The first of two mechanisms designed to enhance reliability this summer is set to launch later this week, reported the Independent Electricity System Operator (IESO).
The Day-Ahead Commitment Process (DACP) is expected to reduce the failure of energy imports in real time and increase commitment certainty for domestic generators with long start-up times. Committing resources a day-ahead will improve the ability of the IESO and its market participants to address system needs without the use of emergency actions. The DACP will be launched on May 31 in advance of the June 1 trade date.
The second mechanism, called the Emergency Load Reduction Program (ELRP) which is to be implemented later in June, provides incentives to customers who reduce their electricity consumption or use backup generation when the supply-demand situation is tight. The first three organizations to join the program are Flakeboard Company Ltd., Georgia Pacific Canada Inc. and Toronto Hydro-Electric System.
"I would like to thank these organizations for their leadership by contributing in this way to the reliability of the power system," said Dave Goulding, IESO President and CEO. "Over the coming months, we expect additional companies to join this important initiative to enhance reliability during emergency conditions."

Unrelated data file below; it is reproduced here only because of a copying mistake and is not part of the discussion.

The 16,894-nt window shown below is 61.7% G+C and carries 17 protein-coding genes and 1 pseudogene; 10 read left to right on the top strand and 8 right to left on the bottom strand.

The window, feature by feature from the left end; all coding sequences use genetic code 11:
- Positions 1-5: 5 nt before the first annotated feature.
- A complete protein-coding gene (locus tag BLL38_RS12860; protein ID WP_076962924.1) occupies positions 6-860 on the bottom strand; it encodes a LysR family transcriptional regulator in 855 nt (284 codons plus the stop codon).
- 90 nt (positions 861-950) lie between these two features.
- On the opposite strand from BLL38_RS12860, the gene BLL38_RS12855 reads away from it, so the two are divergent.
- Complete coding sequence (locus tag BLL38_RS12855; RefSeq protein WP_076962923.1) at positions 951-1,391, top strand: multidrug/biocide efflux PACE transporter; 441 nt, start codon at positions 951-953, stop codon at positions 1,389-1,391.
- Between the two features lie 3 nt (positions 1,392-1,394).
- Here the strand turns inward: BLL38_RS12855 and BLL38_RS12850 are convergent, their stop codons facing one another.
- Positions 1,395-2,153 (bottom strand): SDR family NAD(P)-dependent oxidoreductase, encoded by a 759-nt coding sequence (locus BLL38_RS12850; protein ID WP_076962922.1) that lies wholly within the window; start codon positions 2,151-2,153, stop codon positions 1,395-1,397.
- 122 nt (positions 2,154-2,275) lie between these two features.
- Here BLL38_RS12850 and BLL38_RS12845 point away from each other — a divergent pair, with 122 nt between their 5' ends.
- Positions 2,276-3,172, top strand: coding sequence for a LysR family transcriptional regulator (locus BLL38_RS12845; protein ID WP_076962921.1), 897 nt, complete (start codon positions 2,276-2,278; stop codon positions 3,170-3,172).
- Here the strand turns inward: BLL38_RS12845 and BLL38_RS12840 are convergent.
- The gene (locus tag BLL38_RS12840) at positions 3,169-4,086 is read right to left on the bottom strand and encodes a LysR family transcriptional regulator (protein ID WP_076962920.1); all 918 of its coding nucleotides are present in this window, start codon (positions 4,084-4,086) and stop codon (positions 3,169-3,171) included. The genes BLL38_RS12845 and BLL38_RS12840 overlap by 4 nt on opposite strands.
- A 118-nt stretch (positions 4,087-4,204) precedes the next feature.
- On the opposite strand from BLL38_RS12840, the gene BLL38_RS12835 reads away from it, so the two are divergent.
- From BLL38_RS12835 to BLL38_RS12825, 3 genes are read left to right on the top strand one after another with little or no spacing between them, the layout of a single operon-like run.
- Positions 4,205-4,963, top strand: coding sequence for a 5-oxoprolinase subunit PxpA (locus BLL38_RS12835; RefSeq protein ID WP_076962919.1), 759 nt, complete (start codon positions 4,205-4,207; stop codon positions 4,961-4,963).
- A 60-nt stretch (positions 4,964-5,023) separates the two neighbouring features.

More than 600 megawatts (MW) of new nuclear, gas and hydroelectric generation have come on-line over the last year, including Unit 1 at the Pickering Nuclear Generating Station (515 MW), the Greater Toronto Airports Authority's gas-fired cogeneration units (117 MW) and the Glen Miller hydroelectric facility (8 MW). Three new wind farms at the Kingsbridge, Port Burwell and Amaranth sites totalling 195 MW have also been added to the system.
In addition, transmission capability into the Greater Toronto Area has been improved since last summer and transmission upgrades and changes underway or planned will increase the capability to import power from other jurisdictions.
"Over the past year, the IESO has worked with stakeholders on a number of market and reliability measures to enhance the power system's ability to withstand high-demand periods more effectively than in the summer of 2005," said Goulding.
Despite the enhancements over the past year, there are expected to be periods again this summer when Ontario will need to import power to maintain a reliable supply.
The IESO is responsible for managing Ontario's bulk electricity system and operating the wholesale electricity market.